The joy of Christmas is everyone’s share

Christmas is the biggest and most widely observed festival in New Zealand.

Kiwi Indians also celebrate it with as much enthusiasm and fervour as other ethnic groups do, but with an Indian twist.

From kindergartens, retail stores and small businesses to swanky corporate offices Kiwi Indians participate wholeheartedly in festive mood.

The ‘Indian touch’ would be evident in Santa’s secret gifts containing beautiful Indian artefacts and Christmas lunches with delicious butter chicken on the menu.

The spirit of Christmas extends to homes as well.

Many Indian families set up beautiful Christmas trees, with gifts beneath them.

This is where the latest gadget for the teenager sits side by side with a gift for the tiny tots of the family from India.

Christmas Carols are played alongside popular Hindi music on the stereo.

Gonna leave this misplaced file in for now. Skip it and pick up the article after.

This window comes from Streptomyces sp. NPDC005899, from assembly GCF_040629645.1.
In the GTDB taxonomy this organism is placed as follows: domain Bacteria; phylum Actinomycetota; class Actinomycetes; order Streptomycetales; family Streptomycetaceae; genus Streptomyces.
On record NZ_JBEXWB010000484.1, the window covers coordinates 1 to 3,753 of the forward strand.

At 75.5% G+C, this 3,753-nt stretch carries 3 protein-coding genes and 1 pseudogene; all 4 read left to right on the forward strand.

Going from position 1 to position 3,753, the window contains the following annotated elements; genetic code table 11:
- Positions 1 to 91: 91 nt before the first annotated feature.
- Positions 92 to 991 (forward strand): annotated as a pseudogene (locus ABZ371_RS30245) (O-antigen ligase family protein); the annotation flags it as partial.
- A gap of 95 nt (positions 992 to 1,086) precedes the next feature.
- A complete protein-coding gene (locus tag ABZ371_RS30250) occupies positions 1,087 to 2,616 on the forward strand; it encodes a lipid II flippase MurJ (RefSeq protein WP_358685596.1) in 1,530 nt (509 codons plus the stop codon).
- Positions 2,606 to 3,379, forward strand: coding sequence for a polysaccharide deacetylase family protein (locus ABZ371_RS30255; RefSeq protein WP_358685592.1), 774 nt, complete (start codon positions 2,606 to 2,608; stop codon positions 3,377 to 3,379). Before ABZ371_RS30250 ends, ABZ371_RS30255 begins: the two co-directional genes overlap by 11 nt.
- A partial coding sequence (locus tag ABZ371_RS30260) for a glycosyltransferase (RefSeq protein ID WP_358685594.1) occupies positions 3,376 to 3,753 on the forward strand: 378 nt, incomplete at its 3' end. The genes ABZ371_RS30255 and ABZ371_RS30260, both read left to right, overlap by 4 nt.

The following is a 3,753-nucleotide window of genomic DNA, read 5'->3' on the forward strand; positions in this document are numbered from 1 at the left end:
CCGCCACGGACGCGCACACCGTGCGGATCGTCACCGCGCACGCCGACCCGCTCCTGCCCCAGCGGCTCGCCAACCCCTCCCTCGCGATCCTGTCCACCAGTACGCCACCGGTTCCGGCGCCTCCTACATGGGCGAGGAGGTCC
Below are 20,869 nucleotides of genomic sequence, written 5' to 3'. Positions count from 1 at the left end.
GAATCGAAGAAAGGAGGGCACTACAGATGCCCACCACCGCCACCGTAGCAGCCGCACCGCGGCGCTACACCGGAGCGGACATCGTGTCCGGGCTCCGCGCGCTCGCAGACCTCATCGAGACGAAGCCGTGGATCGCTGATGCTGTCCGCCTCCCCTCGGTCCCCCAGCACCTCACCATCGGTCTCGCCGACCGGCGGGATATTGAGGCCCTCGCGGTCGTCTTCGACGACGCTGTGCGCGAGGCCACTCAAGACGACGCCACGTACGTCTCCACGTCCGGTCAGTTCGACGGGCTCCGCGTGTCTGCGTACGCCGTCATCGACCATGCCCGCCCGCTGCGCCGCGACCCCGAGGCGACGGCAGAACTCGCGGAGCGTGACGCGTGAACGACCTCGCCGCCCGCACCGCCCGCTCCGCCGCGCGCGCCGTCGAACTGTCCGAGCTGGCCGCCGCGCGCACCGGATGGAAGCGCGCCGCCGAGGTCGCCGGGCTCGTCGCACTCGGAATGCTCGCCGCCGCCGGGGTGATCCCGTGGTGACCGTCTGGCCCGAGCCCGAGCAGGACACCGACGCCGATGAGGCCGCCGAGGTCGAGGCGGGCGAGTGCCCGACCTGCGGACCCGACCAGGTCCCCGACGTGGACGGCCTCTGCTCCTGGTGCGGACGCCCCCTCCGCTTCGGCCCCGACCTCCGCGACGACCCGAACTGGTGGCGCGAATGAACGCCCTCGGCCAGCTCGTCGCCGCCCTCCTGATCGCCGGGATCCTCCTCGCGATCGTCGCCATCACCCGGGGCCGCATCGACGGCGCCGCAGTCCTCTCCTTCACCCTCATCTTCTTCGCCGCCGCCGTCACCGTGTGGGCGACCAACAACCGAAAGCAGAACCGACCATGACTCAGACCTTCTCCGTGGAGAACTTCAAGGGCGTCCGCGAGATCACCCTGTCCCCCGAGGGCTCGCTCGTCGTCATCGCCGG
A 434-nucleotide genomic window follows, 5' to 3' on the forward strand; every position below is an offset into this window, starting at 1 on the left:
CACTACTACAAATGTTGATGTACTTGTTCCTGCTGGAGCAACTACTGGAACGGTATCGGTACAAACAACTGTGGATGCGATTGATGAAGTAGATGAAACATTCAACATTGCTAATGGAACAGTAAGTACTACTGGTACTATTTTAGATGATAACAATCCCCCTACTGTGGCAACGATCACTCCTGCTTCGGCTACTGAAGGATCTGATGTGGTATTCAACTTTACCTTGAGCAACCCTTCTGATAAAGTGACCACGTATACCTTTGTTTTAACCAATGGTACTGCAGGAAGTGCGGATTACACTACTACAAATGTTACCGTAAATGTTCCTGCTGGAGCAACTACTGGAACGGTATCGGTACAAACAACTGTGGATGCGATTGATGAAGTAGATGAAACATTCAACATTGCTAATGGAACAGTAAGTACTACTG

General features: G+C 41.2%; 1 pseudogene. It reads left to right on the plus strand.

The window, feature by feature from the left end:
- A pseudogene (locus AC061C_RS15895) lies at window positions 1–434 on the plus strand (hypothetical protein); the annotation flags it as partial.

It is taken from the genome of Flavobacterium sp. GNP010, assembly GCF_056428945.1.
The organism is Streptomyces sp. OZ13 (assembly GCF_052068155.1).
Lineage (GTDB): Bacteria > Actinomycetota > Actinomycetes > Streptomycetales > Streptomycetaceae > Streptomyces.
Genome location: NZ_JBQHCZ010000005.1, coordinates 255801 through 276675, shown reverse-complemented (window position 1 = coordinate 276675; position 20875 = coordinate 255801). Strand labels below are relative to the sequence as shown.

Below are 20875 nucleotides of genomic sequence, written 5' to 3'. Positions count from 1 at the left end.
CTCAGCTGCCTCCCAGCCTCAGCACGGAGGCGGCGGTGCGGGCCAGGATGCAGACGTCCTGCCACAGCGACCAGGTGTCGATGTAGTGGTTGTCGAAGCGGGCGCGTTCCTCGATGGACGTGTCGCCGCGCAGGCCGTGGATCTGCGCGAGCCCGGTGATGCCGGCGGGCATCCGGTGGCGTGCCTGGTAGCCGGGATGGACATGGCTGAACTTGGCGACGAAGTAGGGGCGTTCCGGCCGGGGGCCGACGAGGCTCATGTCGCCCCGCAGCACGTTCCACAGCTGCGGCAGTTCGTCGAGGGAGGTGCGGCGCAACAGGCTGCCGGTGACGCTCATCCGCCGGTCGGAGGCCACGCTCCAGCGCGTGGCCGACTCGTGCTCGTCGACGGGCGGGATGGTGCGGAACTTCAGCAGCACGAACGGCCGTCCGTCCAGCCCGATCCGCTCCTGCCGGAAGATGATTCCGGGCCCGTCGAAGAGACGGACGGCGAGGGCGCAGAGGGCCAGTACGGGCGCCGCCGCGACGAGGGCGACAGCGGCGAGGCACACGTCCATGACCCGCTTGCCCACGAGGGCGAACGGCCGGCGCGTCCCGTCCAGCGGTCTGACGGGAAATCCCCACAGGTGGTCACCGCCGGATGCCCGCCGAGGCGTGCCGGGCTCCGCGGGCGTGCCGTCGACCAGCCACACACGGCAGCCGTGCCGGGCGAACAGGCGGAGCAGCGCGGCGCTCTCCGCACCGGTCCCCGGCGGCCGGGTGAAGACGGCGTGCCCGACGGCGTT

Many Kiwi Indians also deck their houses from outside with lights and a diya to give their decoration that unique differentiating image.

They appear to be saying that Diwali, the Festival of Lights can coexist with Christmas and strengthen the bond between the communities.

A big and scrumptious Christmas Day Lunch is an intrinsic part of the festival, organised by Indian families. Family and friends get together to enjoy the day and strengthen their relationships.

All festivals preach the importance of togetherness, joy and love.

The observance of Christmas on a large scale by Indians is reaffirmation of their beliefs in the tenets of the auspicious day.

It also reinstates their feeling of being a part of New Zealand.

Migrating to a new country involves more than a change of landscape for people.

They encounter a new society with different norms, culture and customs compared to their home countries.

In order to experience the country fully and integrate into mainstream of the society, families must embrace this change seamlessly. They should adopt all the good things that their adopted country offers, without giving up the traditions and values imbibed in their homeland.

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